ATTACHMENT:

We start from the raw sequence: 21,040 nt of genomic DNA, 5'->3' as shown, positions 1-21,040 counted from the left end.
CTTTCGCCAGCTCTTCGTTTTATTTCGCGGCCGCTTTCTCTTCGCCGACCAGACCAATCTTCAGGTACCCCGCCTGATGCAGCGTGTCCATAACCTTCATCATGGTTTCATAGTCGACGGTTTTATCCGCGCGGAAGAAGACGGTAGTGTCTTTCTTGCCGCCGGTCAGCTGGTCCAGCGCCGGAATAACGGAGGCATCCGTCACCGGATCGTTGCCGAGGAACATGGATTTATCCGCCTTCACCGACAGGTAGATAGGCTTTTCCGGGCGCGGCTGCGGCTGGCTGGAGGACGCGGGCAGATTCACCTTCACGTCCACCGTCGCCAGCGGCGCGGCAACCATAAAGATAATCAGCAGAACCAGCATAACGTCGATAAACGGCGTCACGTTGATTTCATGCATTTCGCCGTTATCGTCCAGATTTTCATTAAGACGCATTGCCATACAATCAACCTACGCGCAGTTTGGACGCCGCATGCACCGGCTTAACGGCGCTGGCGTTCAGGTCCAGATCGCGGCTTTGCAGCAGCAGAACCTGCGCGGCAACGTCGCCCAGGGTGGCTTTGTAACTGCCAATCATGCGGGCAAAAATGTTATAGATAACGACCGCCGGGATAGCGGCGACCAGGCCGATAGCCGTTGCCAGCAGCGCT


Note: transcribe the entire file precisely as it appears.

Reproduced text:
We start from the raw sequence: 21,040 nt of genomic DNA, 5'->3' as shown, positions 1-21,040 counted from the left end.
CTTTCGCCAGCTCTTCGTTTTATTTCGCGGCCGCTTTCTCTTCGCCGACCAGACCAATCTTCAGGTACCCCGCCTGATGCAGCGTGTCCATAACCTTCATCATGGTTTCATAGTCGACGGTTTTATCCGCGCGGAAGAAGACGGTAGTGTCTTTCTTGCCGCCGGTCAGCTGGTCCAGCGCCGGAATAACGGAGGCATCCGTCACCGGATCGTTGCCGAGGAACATGGATTTATCCGCCTTCACCGACAGGTAGATAGGCTTTTCCGGGCGCGGCTGCGGCTGGCTGGAGGACGCGGGCAGATTCACCTTCACGTCCACCGTCGCCAGCGGCGCGGCAACCATAAAGATAATCAGCAGAACCAGCATAACGTCGATAAACGGCGTCACGTTGATTTCATGCATTTCGCCGTTATCGTCCAGATTTTCATTAAGACGCATTGCCATACAATCAACCTACGCGCAGTTTGGACGCCGCATGCACCGGCTTAACGGCGCTGGCGTTCAGGTCCAGATCGCGGCTTTGCAGCAGCAGAACCTGCGCGGCAACGTCGCCCAGGGTGGCTTTGTAACTGCCAATCATGCGGGCAAAAATGTTATAGATAACGACCGCCGGGATAGCGGCGACCAGGCCGATAGCCGTTGCCAGCAGCGCT